y continues its bang-up job of collecting episodes of the late, great “Mystery Science Theater 3000″ TV series with “Volume XVI.” We’re up so high that I’m starting to think a few seconds on what the Roman numerals translate to.
This four-disc set bestows another quartet of ultra-cheesy movies made more than watchable by our snarky, silhouetted, space-marooned hosts aboard the so-called Satellite of Love. In orbit, there’s little to do but lampoon cinema’s all-time worst, and Mike Nelson and his robot friends are the best in the universe at doing so.
And, in the case of the early seasons, show creator Joel Hodgson, who is represented with the first-year episode “The Corpse Vanishes,” a Bela Lugosi clunker featuring the former Dracula fully ensconced in the Poverty Row, “pull da strings!” portion of his career. If you remember the days when the “MST” crew skewered serials before the main feature, you’ ll enjoy this one, which comes complete with a chapter of “Radar Man from the Moon.”
So shoddy is the futuristic motorcycle movie “Warrior of the Lost World ” that it could be called “Joke-pocalypse Now.” In a bonus featurette, its writer/director David Worth admits to enjoying watching the show “tear it a new one” and discusses the 1980s low-budget actioner’s abbreviated genesis and production.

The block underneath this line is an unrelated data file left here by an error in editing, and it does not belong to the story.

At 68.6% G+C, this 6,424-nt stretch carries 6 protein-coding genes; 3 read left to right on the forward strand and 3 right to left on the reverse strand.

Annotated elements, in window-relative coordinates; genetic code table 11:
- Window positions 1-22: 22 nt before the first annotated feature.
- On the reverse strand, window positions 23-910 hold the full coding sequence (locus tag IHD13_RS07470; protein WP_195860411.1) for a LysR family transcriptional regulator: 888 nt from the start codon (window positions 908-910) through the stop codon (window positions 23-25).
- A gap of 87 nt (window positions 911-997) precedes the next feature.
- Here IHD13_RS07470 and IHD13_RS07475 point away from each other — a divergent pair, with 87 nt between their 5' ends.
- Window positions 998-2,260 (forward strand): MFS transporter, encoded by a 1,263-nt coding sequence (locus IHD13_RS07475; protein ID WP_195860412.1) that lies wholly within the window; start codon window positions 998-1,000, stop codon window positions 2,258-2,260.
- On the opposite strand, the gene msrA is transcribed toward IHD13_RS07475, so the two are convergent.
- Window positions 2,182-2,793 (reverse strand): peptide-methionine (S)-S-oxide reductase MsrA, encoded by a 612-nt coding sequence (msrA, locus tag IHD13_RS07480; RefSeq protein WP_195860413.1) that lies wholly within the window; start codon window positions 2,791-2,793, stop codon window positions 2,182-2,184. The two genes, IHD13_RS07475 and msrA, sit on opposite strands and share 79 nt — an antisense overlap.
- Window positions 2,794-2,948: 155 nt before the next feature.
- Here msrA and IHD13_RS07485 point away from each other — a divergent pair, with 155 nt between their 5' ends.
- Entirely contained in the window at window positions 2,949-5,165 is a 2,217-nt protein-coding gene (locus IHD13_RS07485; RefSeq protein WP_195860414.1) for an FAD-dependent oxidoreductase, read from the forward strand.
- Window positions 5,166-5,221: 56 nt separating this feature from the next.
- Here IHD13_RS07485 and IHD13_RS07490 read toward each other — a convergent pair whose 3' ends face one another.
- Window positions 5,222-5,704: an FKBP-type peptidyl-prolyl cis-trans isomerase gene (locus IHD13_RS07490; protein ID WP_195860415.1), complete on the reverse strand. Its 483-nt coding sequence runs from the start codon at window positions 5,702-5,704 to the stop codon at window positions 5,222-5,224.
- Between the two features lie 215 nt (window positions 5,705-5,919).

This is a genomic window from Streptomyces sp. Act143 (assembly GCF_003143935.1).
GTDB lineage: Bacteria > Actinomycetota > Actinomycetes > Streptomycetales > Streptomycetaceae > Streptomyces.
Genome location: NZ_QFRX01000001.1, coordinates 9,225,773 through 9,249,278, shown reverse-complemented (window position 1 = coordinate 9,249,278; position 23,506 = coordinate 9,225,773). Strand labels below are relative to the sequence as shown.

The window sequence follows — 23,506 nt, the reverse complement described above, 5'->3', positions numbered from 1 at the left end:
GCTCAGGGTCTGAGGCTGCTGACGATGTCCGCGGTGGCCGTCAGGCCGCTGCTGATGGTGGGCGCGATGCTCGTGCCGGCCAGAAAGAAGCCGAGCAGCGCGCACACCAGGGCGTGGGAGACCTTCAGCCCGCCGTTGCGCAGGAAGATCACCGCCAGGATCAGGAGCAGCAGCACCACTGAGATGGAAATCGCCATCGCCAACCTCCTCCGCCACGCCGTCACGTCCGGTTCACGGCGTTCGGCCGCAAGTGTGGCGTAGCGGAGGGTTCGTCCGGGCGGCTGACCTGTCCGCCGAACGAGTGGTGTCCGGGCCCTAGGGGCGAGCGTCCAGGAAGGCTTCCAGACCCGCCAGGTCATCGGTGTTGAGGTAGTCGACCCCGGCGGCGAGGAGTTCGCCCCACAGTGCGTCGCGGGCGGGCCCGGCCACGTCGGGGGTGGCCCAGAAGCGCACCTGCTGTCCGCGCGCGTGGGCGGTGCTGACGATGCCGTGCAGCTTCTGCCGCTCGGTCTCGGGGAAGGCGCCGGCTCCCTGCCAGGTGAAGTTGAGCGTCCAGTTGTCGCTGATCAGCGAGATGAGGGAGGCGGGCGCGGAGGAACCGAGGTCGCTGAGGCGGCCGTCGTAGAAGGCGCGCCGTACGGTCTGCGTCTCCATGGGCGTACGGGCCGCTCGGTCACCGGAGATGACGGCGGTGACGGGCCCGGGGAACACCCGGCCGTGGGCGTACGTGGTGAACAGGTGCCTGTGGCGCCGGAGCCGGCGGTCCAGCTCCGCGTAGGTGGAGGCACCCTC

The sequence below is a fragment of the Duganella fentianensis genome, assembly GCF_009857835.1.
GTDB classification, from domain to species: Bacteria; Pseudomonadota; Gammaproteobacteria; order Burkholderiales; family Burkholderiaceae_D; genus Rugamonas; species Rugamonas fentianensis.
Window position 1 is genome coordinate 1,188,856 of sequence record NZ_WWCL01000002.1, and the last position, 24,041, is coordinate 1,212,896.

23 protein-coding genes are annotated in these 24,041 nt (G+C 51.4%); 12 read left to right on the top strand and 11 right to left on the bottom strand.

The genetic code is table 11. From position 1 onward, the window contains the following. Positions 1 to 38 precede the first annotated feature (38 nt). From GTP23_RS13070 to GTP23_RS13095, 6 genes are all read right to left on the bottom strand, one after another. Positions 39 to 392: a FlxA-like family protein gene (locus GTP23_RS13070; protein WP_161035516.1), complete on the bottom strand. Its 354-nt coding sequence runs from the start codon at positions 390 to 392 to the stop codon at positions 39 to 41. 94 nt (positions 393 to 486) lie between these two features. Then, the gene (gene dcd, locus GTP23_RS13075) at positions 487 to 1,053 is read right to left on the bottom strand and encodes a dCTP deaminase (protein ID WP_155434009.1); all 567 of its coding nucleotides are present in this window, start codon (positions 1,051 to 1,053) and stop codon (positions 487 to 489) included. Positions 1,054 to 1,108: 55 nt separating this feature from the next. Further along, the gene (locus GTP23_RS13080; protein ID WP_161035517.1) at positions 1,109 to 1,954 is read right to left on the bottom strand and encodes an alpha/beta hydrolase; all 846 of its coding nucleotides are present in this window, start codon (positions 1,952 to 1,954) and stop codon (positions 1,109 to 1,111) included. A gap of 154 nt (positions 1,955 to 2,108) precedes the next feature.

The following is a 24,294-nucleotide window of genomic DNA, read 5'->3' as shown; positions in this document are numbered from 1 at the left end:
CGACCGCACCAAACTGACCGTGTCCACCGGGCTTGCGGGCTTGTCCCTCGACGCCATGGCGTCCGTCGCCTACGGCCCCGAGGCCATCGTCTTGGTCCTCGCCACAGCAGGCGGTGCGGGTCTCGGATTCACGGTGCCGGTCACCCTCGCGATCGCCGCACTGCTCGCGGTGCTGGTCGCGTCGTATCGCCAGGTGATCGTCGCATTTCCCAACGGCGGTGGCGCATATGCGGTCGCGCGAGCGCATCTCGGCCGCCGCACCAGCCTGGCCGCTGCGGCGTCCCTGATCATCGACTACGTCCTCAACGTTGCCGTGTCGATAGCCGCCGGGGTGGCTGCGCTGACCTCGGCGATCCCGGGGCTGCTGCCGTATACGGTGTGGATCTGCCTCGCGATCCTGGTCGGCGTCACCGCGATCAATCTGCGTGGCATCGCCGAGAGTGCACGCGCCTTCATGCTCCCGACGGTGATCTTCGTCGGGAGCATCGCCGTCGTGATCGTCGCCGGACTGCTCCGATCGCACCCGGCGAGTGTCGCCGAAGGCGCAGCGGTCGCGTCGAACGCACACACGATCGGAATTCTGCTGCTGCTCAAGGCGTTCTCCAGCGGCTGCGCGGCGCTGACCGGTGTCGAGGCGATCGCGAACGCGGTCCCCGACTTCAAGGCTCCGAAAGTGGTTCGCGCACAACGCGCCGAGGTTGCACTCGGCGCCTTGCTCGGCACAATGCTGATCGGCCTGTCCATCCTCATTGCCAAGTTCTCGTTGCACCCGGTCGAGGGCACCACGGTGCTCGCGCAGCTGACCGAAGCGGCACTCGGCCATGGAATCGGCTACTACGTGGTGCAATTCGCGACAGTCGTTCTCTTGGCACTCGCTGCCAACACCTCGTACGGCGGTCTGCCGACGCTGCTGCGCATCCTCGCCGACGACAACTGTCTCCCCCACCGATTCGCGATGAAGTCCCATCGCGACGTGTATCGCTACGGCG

The sci-fi snorer “Night of the Blood Beast” is the least of the four episodes here, but at least you can watch it with its 1995 live “Turkey Day” intros, back when Comedy Central hosted all-day “MST3K” marathons on Thanksgiving.
And that brings us to one the series’ all-time classic episodes in “Santa Claus,” a woefully misbegotten Mexican children’s film from 1959 with nightmarish imagery, politically incorrect stereotypes and Lupita, a little girl whose dubbed questions will drive you to the brink of insanity. In a good way.
The best of the special features lies on the “Santa” disc: a terrific 20-minute documentary on the 50-year-old film (which appears to have been culled from a forthcoming feature on its U.S. producer, K. Gordon Murray, which I’ll have to see).
But wait “ as they say on late-night infomercials “ there’s more! Act now and get the limited-edition set complete with mini-posters and a Tom Servo figurine, all in a collectible tin. Whether you get that one or “just” the standard one, ” Volume XVI” is one of the best DVD boxes of the year.